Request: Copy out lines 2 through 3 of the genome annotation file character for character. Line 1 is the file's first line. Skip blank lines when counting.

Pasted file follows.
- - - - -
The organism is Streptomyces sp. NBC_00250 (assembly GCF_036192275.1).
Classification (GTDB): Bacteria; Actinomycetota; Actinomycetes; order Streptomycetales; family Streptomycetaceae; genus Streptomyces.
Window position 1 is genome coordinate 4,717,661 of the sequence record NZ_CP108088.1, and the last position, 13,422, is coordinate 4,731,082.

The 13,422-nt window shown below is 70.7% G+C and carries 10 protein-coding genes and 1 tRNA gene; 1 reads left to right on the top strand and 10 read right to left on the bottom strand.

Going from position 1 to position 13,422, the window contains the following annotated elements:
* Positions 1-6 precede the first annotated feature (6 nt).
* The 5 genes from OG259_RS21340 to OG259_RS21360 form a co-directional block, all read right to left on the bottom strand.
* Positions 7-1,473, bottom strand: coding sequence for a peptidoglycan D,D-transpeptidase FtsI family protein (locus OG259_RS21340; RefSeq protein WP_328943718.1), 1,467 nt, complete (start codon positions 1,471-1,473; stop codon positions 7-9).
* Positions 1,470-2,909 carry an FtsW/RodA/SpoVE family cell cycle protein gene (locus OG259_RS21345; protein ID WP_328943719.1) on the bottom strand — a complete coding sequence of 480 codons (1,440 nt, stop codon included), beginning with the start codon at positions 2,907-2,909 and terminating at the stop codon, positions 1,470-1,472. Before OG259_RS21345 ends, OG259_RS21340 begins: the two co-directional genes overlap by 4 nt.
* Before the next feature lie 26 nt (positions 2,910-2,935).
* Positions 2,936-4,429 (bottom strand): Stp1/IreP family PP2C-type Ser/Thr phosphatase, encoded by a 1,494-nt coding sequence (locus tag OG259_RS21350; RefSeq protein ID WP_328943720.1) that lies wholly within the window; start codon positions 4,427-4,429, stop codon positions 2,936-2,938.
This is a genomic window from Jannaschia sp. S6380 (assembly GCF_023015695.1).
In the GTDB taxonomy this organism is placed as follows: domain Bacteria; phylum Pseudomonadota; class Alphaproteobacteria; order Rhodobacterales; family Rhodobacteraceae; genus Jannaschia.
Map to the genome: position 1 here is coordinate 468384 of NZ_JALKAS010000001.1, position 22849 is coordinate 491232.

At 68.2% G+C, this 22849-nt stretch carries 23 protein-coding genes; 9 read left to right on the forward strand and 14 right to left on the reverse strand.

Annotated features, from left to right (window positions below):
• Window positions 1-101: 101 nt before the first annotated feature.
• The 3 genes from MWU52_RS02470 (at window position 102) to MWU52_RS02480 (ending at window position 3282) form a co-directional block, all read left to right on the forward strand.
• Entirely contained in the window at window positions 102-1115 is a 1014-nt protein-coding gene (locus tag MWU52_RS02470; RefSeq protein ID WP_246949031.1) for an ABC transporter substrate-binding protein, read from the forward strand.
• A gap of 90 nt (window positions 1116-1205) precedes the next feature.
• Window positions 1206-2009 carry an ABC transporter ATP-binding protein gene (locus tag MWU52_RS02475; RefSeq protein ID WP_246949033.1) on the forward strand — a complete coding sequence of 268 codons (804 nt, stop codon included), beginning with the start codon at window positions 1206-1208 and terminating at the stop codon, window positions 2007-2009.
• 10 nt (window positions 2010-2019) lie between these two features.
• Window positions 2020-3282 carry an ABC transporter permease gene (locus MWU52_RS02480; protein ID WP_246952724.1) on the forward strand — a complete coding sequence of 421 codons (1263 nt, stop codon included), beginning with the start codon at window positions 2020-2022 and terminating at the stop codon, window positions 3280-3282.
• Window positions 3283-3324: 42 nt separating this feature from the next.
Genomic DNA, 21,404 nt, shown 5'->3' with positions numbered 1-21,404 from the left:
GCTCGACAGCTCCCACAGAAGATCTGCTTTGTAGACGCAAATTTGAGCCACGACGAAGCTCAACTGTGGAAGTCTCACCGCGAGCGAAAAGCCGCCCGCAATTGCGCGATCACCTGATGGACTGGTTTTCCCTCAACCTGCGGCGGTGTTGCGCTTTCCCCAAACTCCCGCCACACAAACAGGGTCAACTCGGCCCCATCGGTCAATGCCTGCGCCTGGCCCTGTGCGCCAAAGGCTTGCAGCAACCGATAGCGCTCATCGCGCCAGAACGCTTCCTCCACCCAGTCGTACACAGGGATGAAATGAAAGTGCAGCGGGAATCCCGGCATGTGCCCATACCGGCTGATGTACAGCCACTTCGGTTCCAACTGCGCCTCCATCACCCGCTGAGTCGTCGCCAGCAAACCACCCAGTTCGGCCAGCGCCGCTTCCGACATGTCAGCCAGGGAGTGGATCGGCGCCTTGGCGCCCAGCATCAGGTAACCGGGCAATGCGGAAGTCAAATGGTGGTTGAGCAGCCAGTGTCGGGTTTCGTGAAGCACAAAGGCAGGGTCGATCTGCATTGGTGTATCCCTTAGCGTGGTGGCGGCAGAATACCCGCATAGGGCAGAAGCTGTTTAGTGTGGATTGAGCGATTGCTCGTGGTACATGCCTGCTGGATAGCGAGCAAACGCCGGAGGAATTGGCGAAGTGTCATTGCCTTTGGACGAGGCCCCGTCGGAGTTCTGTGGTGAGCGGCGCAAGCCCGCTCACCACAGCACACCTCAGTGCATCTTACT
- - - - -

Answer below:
Classification (GTDB): Bacteria; Actinomycetota; Actinomycetes; order Streptomycetales; family Streptomycetaceae; genus Streptomyces.
Window position 1 is genome coordinate 4,717,661 of the sequence record NZ_CP108088.1, and the last position, 13,422, is coordinate 4,731,082.